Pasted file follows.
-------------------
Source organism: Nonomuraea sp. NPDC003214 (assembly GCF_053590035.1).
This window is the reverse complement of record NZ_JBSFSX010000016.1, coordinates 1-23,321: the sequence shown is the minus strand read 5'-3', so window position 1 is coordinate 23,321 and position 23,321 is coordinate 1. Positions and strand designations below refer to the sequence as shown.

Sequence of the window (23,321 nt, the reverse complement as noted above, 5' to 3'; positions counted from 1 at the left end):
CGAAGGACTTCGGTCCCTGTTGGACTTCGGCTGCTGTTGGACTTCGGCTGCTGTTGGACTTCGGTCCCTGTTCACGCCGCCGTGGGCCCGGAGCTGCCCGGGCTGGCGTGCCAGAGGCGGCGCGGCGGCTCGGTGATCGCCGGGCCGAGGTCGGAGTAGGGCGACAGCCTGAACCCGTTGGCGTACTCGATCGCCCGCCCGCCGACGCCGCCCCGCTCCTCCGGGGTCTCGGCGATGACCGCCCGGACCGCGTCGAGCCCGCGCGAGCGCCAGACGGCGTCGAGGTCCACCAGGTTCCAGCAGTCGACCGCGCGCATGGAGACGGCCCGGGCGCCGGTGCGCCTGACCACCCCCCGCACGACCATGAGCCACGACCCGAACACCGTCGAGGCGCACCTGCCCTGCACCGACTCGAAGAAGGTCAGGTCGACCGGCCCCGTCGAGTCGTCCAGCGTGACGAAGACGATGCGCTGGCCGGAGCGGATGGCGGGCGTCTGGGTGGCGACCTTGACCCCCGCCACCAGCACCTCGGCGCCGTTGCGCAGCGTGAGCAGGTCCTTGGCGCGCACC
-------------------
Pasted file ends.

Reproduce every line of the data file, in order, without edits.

Source organism: Nonomuraea sp. NPDC003214 (assembly GCF_053590035.1).
This window is the reverse complement of record NZ_JBSFSX010000016.1, coordinates 1-23,321: the sequence shown is the minus strand read 5'-3', so window position 1 is coordinate 23,321 and position 23,321 is coordinate 1. Positions and strand designations below refer to the sequence as shown.

Sequence of the window (23,321 nt, the reverse complement as noted above, 5' to 3'; positions counted from 1 at the left end):
CGAAGGACTTCGGTCCCTGTTGGACTTCGGCTGCTGTTGGACTTCGGCTGCTGTTGGACTTCGGTCCCTGTTCACGCCGCCGTGGGCCCGGAGCTGCCCGGGCTGGCGTGCCAGAGGCGGCGCGGCGGCTCGGTGATCGCCGGGCCGAGGTCGGAGTAGGGCGACAGCCTGAACCCGTTGGCGTACTCGATCGCCCGCCCGCCGACGCCGCCCCGCTCCTCCGGGGTCTCGGCGATGACCGCCCGGACCGCGTCGAGCCCGCGCGAGCGCCAGACGGCGTCGAGGTCCACCAGGTTCCAGCAGTCGACCGCGCGCATGGAGACGGCCCGGGCGCCGGTGCGCCTGACCACCCCCCGCACGACCATGAGCCACGACCCGAACACCGTCGAGGCGCACCTGCCCTGCACCGACTCGAAGAAGGTCAGGTCGACCGGCCCCGTCGAGTCGTCCAGCGTGACGAAGACGATGCGCTGGCCGGAGCGGATGGCGGGCGTCTGGGTGGCGACCTTGACCCCCGCCACCAGCACCTCGGCGCCGTTGCGCAGCGTGAGCAGGTCCTTGGCGCGCACC